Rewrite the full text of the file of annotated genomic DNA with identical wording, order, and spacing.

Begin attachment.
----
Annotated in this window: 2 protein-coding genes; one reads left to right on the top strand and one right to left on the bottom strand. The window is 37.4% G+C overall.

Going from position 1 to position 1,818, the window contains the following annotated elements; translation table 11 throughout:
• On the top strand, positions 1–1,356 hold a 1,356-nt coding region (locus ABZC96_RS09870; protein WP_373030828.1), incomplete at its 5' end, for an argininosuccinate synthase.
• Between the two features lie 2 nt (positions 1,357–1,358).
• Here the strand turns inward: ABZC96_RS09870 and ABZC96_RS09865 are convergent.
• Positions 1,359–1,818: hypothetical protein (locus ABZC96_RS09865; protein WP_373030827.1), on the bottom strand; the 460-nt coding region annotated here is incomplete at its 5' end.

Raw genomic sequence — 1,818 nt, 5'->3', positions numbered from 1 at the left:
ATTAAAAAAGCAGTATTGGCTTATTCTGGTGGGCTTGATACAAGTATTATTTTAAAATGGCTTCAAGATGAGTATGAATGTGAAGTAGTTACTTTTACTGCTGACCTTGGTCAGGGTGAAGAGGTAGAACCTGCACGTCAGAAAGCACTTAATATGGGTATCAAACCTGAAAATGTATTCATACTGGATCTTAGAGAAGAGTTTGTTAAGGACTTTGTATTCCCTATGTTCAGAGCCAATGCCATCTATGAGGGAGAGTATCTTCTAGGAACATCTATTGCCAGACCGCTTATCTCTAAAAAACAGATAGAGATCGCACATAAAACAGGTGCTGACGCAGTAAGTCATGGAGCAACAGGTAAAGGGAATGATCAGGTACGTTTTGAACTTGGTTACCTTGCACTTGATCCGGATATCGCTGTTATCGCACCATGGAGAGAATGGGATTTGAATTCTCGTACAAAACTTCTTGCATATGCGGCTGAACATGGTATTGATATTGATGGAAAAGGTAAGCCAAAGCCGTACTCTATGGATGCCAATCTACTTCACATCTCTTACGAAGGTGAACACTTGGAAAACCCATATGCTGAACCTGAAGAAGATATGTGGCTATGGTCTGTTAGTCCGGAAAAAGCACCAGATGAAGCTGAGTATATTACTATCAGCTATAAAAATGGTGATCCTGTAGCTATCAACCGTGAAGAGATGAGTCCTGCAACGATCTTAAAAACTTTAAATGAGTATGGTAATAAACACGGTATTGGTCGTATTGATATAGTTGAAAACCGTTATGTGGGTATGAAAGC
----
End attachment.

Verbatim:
Annotated in this window: 2 protein-coding genes; one reads left to right on the top strand and one right to left on the bottom strand. The window is 37.4% G+C overall.

Going from position 1 to position 1,818, the window contains the following annotated elements; translation table 11 throughout:
• On the top strand, positions 1–1,356 hold a 1,356-nt coding region (locus ABZC96_RS09870; protein WP_373030828.1), incomplete at its 5' end, for an argininosuccinate synthase.
• Between the two features lie 2 nt (positions 1,357–1,358).
• Here the strand turns inward: ABZC96_RS09870 and ABZC96_RS09865 are convergent.
• Positions 1,359–1,818: hypothetical protein (locus ABZC96_RS09865; protein WP_373030827.1), on the bottom strand; the 460-nt coding region annotated here is incomplete at its 5' end.

Raw genomic sequence — 1,818 nt, 5'->3', positions numbered from 1 at the left:
ATTAAAAAAGCAGTATTGGCTTATTCTGGTGGGCTTGATACAAGTATTATTTTAAAATGGCTTCAAGATGAGTATGAATGTGAAGTAGTTACTTTTACTGCTGACCTTGGTCAGGGTGAAGAGGTAGAACCTGCACGTCAGAAAGCACTTAATATGGGTATCAAACCTGAAAATGTATTCATACTGGATCTTAGAGAAGAGTTTGTTAAGGACTTTGTATTCCCTATGTTCAGAGCCAATGCCATCTATGAGGGAGAGTATCTTCTAGGAACATCTATTGCCAGACCGCTTATCTCTAAAAAACAGATAGAGATCGCACATAAAACAGGTGCTGACGCAGTAAGTCATGGAGCAACAGGTAAAGGGAATGATCAGGTACGTTTTGAACTTGGTTACCTTGCACTTGATCCGGATATCGCTGTTATCGCACCATGGAGAGAATGGGATTTGAATTCTCGTACAAAACTTCTTGCATATGCGGCTGAACATGGTATTGATATTGATGGAAAAGGTAAGCCAAAGCCGTACTCTATGGATGCCAATCTACTTCACATCTCTTACGAAGGTGAACACTTGGAAAACCCATATGCTGAACCTGAAGAAGATATGTGGCTATGGTCTGTTAGTCCGGAAAAAGCACCAGATGAAGCTGAGTATATTACTATCAGCTATAAAAATGGTGATCCTGTAGCTATCAACCGTGAAGAGATGAGTCCTGCAACGATCTTAAAAACTTTAAATGAGTATGGTAATAAACACGGTATTGGTCGTATTGATATAGTTGAAAACCGTTATGTGGGTATGAAAGC